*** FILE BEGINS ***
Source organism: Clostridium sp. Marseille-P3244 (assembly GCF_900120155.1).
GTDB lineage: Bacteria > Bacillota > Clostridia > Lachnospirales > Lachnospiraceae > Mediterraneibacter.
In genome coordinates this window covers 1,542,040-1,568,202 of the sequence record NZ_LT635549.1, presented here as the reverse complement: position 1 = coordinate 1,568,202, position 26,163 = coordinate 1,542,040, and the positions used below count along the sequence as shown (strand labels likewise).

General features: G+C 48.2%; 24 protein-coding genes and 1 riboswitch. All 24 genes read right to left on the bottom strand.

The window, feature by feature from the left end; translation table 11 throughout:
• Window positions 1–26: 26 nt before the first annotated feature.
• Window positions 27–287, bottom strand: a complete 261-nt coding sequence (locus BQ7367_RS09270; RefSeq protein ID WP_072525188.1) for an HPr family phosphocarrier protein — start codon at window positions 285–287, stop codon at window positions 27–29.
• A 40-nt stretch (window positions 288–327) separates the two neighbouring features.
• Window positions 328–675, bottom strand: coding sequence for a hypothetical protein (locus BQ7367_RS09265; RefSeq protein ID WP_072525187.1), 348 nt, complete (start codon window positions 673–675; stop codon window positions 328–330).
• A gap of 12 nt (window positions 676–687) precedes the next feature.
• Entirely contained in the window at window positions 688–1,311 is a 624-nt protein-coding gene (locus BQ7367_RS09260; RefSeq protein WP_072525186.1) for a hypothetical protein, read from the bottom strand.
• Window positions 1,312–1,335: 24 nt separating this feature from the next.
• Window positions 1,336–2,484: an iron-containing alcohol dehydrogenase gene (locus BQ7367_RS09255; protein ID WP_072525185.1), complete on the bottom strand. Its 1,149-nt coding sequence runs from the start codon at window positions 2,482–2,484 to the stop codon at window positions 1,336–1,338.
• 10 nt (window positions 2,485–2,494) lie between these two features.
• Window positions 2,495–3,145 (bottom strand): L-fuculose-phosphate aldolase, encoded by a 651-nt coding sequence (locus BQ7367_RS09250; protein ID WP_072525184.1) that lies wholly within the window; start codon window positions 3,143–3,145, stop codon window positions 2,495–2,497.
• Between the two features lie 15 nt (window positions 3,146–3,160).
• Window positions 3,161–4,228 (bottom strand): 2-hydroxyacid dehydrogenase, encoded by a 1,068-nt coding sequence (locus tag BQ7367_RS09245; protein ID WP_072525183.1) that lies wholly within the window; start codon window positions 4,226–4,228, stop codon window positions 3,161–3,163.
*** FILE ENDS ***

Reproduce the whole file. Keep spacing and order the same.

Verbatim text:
Source organism: Clostridium sp. Marseille-P3244 (assembly GCF_900120155.1).
GTDB lineage: Bacteria > Bacillota > Clostridia > Lachnospirales > Lachnospiraceae > Mediterraneibacter.
In genome coordinates this window covers 1,542,040-1,568,202 of the sequence record NZ_LT635549.1, presented here as the reverse complement: position 1 = coordinate 1,568,202, position 26,163 = coordinate 1,542,040, and the positions used below count along the sequence as shown (strand labels likewise).

General features: G+C 48.2%; 24 protein-coding genes and 1 riboswitch. All 24 genes read right to left on the bottom strand.

The window, feature by feature from the left end; translation table 11 throughout:
• Window positions 1–26: 26 nt before the first annotated feature.
• Window positions 27–287, bottom strand: a complete 261-nt coding sequence (locus BQ7367_RS09270; RefSeq protein ID WP_072525188.1) for an HPr family phosphocarrier protein — start codon at window positions 285–287, stop codon at window positions 27–29.
• A 40-nt stretch (window positions 288–327) separates the two neighbouring features.
• Window positions 328–675, bottom strand: coding sequence for a hypothetical protein (locus BQ7367_RS09265; RefSeq protein ID WP_072525187.1), 348 nt, complete (start codon window positions 673–675; stop codon window positions 328–330).
• A gap of 12 nt (window positions 676–687) precedes the next feature.
• Entirely contained in the window at window positions 688–1,311 is a 624-nt protein-coding gene (locus BQ7367_RS09260; RefSeq protein WP_072525186.1) for a hypothetical protein, read from the bottom strand.
• Window positions 1,312–1,335: 24 nt separating this feature from the next.
• Window positions 1,336–2,484: an iron-containing alcohol dehydrogenase gene (locus BQ7367_RS09255; protein ID WP_072525185.1), complete on the bottom strand. Its 1,149-nt coding sequence runs from the start codon at window positions 2,482–2,484 to the stop codon at window positions 1,336–1,338.
• 10 nt (window positions 2,485–2,494) lie between these two features.
• Window positions 2,495–3,145 (bottom strand): L-fuculose-phosphate aldolase, encoded by a 651-nt coding sequence (locus BQ7367_RS09250; protein ID WP_072525184.1) that lies wholly within the window; start codon window positions 3,143–3,145, stop codon window positions 2,495–2,497.
• Between the two features lie 15 nt (window positions 3,146–3,160).
• Window positions 3,161–4,228 (bottom strand): 2-hydroxyacid dehydrogenase, encoded by a 1,068-nt coding sequence (locus tag BQ7367_RS09245; protein ID WP_072525183.1) that lies wholly within the window; start codon window positions 4,226–4,228, stop codon window positions 3,161–3,163.